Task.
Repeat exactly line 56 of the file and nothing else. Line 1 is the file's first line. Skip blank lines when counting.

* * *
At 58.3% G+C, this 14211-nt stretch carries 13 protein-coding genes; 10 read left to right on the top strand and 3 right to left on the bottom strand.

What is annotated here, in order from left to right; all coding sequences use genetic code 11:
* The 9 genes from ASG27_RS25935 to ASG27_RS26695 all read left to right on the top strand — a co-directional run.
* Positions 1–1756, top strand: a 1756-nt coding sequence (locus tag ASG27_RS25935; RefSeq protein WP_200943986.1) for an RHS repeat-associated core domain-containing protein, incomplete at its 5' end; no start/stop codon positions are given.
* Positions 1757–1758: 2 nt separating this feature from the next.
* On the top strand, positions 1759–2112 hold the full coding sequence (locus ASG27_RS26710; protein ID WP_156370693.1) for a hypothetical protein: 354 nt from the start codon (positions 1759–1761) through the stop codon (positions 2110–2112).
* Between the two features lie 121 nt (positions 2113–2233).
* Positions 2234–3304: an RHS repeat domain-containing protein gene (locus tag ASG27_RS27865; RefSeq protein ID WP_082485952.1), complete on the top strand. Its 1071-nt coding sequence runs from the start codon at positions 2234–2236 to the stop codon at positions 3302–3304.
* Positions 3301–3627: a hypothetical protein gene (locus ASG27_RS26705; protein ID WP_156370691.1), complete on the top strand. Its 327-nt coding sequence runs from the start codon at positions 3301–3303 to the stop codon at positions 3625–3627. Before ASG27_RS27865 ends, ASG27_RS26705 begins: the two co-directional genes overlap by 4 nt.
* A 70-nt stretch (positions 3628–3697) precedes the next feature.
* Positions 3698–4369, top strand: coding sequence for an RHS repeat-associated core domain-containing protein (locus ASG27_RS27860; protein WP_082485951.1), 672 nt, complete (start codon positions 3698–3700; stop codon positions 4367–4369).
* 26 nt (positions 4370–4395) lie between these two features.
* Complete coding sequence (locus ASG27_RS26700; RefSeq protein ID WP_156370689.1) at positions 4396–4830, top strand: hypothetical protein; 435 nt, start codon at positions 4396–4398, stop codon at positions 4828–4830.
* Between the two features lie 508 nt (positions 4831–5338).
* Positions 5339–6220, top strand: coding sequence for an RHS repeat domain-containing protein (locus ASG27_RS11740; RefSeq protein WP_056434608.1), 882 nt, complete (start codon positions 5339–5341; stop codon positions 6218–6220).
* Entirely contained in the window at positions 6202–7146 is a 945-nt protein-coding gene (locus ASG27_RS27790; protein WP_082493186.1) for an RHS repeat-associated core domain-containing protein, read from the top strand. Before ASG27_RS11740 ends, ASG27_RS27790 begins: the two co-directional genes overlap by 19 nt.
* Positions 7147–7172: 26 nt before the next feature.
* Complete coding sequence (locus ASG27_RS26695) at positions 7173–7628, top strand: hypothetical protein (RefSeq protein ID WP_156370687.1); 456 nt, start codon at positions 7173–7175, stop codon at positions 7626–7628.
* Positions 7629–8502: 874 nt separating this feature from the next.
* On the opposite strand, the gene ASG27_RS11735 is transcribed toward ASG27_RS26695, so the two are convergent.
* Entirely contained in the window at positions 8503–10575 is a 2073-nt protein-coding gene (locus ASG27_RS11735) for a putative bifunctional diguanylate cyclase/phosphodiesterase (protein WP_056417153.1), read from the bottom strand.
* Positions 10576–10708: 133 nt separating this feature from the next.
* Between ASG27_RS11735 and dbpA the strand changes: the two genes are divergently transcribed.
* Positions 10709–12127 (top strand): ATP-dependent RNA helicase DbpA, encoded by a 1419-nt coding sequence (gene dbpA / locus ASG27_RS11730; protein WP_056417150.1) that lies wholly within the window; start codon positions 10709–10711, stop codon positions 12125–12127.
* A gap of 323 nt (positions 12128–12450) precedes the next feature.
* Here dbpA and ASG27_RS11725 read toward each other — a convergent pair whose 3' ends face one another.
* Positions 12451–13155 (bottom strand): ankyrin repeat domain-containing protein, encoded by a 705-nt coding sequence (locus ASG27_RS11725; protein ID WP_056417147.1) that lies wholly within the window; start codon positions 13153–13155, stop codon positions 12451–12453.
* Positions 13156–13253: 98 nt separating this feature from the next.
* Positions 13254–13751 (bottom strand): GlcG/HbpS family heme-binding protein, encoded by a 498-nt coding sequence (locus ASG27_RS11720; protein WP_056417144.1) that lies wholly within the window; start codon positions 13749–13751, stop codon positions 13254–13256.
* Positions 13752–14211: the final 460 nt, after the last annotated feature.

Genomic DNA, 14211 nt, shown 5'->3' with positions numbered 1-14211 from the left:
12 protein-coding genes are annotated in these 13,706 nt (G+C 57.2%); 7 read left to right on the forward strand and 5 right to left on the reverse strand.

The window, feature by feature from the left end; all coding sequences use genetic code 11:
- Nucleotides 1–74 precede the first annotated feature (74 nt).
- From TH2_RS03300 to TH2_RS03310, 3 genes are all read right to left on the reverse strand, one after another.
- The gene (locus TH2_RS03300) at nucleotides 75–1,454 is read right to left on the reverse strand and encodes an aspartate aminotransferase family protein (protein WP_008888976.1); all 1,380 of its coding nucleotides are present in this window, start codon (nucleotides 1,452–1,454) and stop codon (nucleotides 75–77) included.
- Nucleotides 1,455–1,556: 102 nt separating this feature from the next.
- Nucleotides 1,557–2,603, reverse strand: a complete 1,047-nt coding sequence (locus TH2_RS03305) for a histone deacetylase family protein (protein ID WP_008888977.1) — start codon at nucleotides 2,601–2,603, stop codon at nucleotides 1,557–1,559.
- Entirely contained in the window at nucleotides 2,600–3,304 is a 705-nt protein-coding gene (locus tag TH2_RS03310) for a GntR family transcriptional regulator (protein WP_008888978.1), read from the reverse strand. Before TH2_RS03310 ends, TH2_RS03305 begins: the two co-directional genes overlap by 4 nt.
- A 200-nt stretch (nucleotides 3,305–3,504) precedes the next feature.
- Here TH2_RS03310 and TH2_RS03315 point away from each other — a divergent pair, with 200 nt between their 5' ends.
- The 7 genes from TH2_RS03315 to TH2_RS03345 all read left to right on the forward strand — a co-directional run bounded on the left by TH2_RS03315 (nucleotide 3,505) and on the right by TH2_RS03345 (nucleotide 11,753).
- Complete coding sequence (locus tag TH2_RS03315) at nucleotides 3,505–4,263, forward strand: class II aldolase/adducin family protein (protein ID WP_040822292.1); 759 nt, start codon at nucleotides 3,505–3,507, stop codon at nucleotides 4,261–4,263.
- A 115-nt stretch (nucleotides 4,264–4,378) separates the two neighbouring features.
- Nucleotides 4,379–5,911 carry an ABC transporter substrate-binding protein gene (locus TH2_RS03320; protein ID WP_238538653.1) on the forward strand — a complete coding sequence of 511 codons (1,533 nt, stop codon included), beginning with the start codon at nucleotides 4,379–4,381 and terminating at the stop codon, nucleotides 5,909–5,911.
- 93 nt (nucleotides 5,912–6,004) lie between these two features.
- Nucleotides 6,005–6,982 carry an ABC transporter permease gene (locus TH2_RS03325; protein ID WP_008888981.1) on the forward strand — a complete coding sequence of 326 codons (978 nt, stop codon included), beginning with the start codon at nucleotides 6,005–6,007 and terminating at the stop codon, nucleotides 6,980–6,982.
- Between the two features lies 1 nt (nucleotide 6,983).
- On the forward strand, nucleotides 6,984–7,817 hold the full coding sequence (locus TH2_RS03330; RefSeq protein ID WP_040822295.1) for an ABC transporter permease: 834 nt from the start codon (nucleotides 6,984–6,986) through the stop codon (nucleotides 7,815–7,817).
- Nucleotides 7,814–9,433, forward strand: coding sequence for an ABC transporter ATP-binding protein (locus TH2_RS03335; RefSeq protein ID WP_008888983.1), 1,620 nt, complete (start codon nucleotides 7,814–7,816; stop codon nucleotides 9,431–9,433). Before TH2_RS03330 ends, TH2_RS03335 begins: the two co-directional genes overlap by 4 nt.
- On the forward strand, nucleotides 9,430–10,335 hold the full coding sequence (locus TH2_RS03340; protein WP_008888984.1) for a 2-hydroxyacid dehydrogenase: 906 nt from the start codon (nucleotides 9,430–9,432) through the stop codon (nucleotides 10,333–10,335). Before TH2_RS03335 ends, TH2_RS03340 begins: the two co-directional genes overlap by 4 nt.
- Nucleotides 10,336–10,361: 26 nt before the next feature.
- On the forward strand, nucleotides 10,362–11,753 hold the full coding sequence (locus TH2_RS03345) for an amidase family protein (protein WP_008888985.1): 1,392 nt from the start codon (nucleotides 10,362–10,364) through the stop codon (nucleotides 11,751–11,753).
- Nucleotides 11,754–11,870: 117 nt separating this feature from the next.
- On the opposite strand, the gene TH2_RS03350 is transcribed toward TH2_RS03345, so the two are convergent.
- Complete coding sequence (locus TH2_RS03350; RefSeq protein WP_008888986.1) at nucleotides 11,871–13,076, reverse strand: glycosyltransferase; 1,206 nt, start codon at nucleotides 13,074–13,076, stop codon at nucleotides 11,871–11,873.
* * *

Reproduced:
- Complete coding sequence (locus TH2_RS03350; RefSeq protein WP_008888986.1) at nucleotides 11,871–13,076, reverse strand: glycosyltransferase; 1,206 nt, start codon at nucleotides 13,074–13,076, stop codon at nucleotides 11,871–11,873.